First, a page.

Bill Loguidice, Managing Director
Armchair Arcade, Inc.
[My collection - www.billandchristina.com/vgamecomp/vgamecomp.htm]
[www.MythCore.com]

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number6
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Joined: 05/20/2006
.NET

The most interesting feature of .NET is the ability to use components accross compilers. Say you are a Visual Basic .NET programmer and someone wrote a whizbang dll using Visual C++ .NET. You could use the components written in C++ in your Visual basic prorgram just as if it was an integral part of Visual Basic even though it was written in C++. .NET lets you focus on getting your work done in your language of choice. As long as there is a .NET compliant compiler in your language of choice you are set. I have heard there are Fortran, COBOL, ADA and many other .NET compliant compilers out there. So I would say it is really hard not to like .NET. I have been an anti MS programmer for years, but I have to admit that .NET is a great piece of technology.

I have the Express Visual C++ .NET edition for home use as well. It's really a great deal at free.

The BloodDev tool Matt mentions is very good if you are used to using the GNU C++ compiler. I have tried it out in the past and found it useful.

Matt Barton
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Express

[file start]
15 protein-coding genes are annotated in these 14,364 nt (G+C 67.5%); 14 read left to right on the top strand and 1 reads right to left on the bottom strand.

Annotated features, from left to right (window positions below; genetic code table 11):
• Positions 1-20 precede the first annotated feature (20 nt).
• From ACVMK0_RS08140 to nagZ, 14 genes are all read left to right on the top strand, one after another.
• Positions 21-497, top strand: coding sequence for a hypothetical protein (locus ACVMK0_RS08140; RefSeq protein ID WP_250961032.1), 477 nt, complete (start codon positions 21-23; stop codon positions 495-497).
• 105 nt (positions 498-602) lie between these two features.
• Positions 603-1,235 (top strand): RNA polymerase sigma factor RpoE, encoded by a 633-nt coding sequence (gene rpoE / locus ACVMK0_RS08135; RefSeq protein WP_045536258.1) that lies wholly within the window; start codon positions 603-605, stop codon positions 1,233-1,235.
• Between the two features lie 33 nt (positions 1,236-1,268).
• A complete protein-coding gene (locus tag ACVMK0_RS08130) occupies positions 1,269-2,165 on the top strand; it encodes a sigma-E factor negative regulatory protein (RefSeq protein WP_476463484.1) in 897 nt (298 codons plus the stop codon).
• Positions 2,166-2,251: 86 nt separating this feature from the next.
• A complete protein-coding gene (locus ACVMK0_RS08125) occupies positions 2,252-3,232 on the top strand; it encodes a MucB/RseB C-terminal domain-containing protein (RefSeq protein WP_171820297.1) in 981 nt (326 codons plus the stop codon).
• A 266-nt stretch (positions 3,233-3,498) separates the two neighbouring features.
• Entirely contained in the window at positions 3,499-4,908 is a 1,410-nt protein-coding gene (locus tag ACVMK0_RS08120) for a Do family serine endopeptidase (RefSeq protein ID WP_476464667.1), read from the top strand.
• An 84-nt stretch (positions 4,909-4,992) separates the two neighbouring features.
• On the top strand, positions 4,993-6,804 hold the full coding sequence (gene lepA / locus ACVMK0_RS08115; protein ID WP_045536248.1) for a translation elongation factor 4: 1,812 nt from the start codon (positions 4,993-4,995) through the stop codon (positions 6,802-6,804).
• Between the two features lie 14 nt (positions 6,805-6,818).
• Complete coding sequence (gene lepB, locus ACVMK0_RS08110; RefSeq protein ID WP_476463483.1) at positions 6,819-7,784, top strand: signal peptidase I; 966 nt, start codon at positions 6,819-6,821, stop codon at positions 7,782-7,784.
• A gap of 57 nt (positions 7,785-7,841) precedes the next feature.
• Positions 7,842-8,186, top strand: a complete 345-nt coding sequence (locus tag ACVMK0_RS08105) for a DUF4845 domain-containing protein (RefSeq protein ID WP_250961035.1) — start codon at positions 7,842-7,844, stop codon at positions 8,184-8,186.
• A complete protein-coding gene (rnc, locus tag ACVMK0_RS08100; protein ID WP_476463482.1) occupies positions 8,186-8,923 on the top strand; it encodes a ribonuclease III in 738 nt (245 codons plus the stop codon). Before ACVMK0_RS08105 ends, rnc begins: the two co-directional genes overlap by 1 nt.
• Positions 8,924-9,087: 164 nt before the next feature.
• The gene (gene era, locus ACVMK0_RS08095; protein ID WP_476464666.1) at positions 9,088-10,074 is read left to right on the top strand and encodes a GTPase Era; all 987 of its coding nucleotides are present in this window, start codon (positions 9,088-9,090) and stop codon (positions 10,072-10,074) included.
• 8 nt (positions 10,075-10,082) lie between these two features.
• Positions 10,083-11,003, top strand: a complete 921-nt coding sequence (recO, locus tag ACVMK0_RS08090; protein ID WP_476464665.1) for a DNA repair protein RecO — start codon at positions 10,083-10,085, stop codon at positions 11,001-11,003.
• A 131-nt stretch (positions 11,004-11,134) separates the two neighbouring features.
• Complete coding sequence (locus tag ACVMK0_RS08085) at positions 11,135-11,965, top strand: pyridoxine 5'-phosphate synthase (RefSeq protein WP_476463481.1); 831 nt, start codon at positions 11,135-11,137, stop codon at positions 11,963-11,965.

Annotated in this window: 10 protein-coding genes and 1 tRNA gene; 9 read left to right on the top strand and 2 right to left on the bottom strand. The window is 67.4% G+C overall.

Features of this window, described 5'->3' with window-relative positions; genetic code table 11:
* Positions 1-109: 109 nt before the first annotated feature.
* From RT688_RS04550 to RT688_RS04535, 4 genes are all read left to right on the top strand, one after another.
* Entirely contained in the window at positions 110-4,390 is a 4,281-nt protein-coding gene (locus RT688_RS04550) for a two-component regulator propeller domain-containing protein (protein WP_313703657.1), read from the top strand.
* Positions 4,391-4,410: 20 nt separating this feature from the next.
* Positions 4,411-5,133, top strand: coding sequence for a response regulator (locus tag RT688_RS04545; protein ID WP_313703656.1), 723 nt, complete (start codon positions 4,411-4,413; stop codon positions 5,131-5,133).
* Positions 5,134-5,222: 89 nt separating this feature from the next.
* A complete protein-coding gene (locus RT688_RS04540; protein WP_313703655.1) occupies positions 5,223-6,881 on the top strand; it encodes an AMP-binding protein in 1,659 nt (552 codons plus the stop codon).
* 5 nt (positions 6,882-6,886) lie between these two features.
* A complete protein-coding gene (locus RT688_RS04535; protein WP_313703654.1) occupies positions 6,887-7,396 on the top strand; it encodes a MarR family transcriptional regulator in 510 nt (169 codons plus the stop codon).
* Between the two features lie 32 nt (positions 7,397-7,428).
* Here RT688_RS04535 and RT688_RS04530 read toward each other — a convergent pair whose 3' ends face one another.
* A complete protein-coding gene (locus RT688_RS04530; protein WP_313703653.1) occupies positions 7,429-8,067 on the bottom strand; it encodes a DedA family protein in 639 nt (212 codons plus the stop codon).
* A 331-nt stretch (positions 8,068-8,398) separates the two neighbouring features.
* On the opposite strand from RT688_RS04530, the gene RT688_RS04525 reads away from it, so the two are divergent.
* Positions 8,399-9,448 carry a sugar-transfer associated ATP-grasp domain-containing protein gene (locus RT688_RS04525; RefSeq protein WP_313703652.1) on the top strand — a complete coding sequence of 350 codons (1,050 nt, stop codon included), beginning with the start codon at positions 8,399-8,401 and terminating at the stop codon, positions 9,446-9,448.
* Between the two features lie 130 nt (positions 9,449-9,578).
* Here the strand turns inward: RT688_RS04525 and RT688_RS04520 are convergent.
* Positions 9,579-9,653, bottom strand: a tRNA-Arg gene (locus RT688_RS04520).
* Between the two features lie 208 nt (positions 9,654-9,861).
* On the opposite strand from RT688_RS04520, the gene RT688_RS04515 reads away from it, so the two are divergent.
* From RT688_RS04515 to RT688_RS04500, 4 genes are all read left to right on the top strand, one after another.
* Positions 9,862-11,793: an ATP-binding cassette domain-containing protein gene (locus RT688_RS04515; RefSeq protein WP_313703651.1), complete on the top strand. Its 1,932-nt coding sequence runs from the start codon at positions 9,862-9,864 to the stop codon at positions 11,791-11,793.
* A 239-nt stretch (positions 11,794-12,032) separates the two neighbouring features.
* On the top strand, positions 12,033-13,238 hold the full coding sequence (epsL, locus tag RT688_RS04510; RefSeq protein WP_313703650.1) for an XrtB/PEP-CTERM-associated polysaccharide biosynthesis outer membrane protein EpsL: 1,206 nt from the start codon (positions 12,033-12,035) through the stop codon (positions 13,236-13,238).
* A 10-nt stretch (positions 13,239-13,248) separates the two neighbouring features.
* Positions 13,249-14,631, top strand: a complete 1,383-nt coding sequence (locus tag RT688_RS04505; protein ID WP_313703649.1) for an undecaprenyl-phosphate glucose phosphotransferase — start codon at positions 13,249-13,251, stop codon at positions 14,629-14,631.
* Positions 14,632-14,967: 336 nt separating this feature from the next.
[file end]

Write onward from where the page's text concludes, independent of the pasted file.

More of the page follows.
Well, I just downloaded and installed Visual C++ 2005 Express Edition. As I mentioned earlier, I'm definitely a rank amateur, though I do have fun tinkering with code. I always get a bit miffed, though, because I'm sure I would be a coder today if I hadn't had such a terrible math teacher in high school (basically killed any enthusiasm I had whatsoever for math!!) On the positive side, my English teacher was awesome!

I met a computer science professor at the C&W Conference named Brian C. Ladd. Brian has his programming students write their own text adventures (engine and game) in pure C++. Maybe I'll try using this program to do the same. I wrote a role-playing adventure game using Visionary a long time ago...Grym's Adventure, I think I called it. :-)

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Bill Loguidice
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IF languages versus C++

While it would probably be worth it for the exercise, I think if you're making a text adventure, you're better off using TADS, Hugo or Inform, which are feature-rich and expressly designed to make commercial quality interactive fiction. While I myself used QBasic to create a text adventure of sorts for a mini-game competition, if you feel strong about your interactive fiction idea and want to put it on something that will be playable on practically any device, then one of those three languages is probably the best choice. My only point is, I think except for the learning experience, it's probably more wasted effort than necessary doing something from scratch in C++ like that versus some other game type. Just an opinion...